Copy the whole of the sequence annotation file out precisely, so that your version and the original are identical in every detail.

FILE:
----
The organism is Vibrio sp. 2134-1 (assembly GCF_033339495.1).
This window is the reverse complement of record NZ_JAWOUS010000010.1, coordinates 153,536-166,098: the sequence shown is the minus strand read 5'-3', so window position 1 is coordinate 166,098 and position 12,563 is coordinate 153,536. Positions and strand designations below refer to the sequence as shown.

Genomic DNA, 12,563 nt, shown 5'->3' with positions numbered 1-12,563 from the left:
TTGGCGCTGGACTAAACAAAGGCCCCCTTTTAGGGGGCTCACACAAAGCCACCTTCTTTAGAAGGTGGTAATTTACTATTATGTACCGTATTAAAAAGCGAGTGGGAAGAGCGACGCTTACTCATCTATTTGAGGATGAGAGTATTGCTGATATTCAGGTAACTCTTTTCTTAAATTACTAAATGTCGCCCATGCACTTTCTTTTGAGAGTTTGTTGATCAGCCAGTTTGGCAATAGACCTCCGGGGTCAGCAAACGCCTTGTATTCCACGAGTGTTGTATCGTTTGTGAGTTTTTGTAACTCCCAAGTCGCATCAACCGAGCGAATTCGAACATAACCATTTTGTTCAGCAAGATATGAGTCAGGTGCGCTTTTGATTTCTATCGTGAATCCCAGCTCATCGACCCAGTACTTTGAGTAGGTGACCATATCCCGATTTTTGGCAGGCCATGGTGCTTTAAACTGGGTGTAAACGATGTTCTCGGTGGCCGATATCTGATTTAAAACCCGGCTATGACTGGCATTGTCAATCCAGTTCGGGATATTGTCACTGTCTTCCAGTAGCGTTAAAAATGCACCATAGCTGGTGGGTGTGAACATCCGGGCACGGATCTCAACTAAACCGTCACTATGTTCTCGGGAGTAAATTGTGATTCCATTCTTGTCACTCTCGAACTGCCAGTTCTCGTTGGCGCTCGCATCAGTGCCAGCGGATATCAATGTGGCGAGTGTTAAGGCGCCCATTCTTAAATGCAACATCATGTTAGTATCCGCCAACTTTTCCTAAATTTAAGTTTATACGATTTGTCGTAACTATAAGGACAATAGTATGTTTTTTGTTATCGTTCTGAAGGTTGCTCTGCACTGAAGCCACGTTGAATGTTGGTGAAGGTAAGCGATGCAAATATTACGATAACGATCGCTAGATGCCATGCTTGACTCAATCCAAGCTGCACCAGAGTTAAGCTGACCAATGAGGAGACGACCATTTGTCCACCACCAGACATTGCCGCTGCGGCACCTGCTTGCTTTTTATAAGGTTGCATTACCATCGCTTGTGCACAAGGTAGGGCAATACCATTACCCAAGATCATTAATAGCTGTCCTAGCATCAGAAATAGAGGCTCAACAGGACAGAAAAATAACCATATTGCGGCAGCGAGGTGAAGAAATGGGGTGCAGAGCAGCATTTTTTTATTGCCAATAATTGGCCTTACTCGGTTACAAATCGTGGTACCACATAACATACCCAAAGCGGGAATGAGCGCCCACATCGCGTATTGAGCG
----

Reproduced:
The organism is Vibrio sp. 2134-1 (assembly GCF_033339495.1).
This window is the reverse complement of record NZ_JAWOUS010000010.1, coordinates 153,536-166,098: the sequence shown is the minus strand read 5'-3', so window position 1 is coordinate 166,098 and position 12,563 is coordinate 153,536. Positions and strand designations below refer to the sequence as shown.

Genomic DNA, 12,563 nt, shown 5'->3' with positions numbered 1-12,563 from the left:
TTGGCGCTGGACTAAACAAAGGCCCCCTTTTAGGGGGCTCACACAAAGCCACCTTCTTTAGAAGGTGGTAATTTACTATTATGTACCGTATTAAAAAGCGAGTGGGAAGAGCGACGCTTACTCATCTATTTGAGGATGAGAGTATTGCTGATATTCAGGTAACTCTTTTCTTAAATTACTAAATGTCGCCCATGCACTTTCTTTTGAGAGTTTGTTGATCAGCCAGTTTGGCAATAGACCTCCGGGGTCAGCAAACGCCTTGTATTCCACGAGTGTTGTATCGTTTGTGAGTTTTTGTAACTCCCAAGTCGCATCAACCGAGCGAATTCGAACATAACCATTTTGTTCAGCAAGATATGAGTCAGGTGCGCTTTTGATTTCTATCGTGAATCCCAGCTCATCGACCCAGTACTTTGAGTAGGTGACCATATCCCGATTTTTGGCAGGCCATGGTGCTTTAAACTGGGTGTAAACGATGTTCTCGGTGGCCGATATCTGATTTAAAACCCGGCTATGACTGGCATTGTCAATCCAGTTCGGGATATTGTCACTGTCTTCCAGTAGCGTTAAAAATGCACCATAGCTGGTGGGTGTGAACATCCGGGCACGGATCTCAACTAAACCGTCACTATGTTCTCGGGAGTAAATTGTGATTCCATTCTTGTCACTCTCGAACTGCCAGTTCTCGTTGGCGCTCGCATCAGTGCCAGCGGATATCAATGTGGCGAGTGTTAAGGCGCCCATTCTTAAATGCAACATCATGTTAGTATCCGCCAACTTTTCCTAAATTTAAGTTTATACGATTTGTCGTAACTATAAGGACAATAGTATGTTTTTTGTTATCGTTCTGAAGGTTGCTCTGCACTGAAGCCACGTTGAATGTTGGTGAAGGTAAGCGATGCAAATATTACGATAACGATCGCTAGATGCCATGCTTGACTCAATCCAAGCTGCACCAGAGTTAAGCTGACCAATGAGGAGACGACCATTTGTCCACCACCAGACATTGCCGCTGCGGCACCTGCTTGCTTTTTATAAGGTTGCATTACCATCGCTTGTGCACAAGGTAGGGCAATACCATTACCCAAGATCATTAATAGCTGTCCTAGCATCAGAAATAGAGGCTCAACAGGACAGAAAAATAACCATATTGCGGCAGCGAGGTGAAGAAATGGGGTGCAGAGCAGCATTTTTTTATTGCCAATAATTGGCCTTACTCGGTTACAAATCGTGGTACCACATAACATACCCAAAGCGGGAATGAGCGCCCACATCGCGTATTGAGCG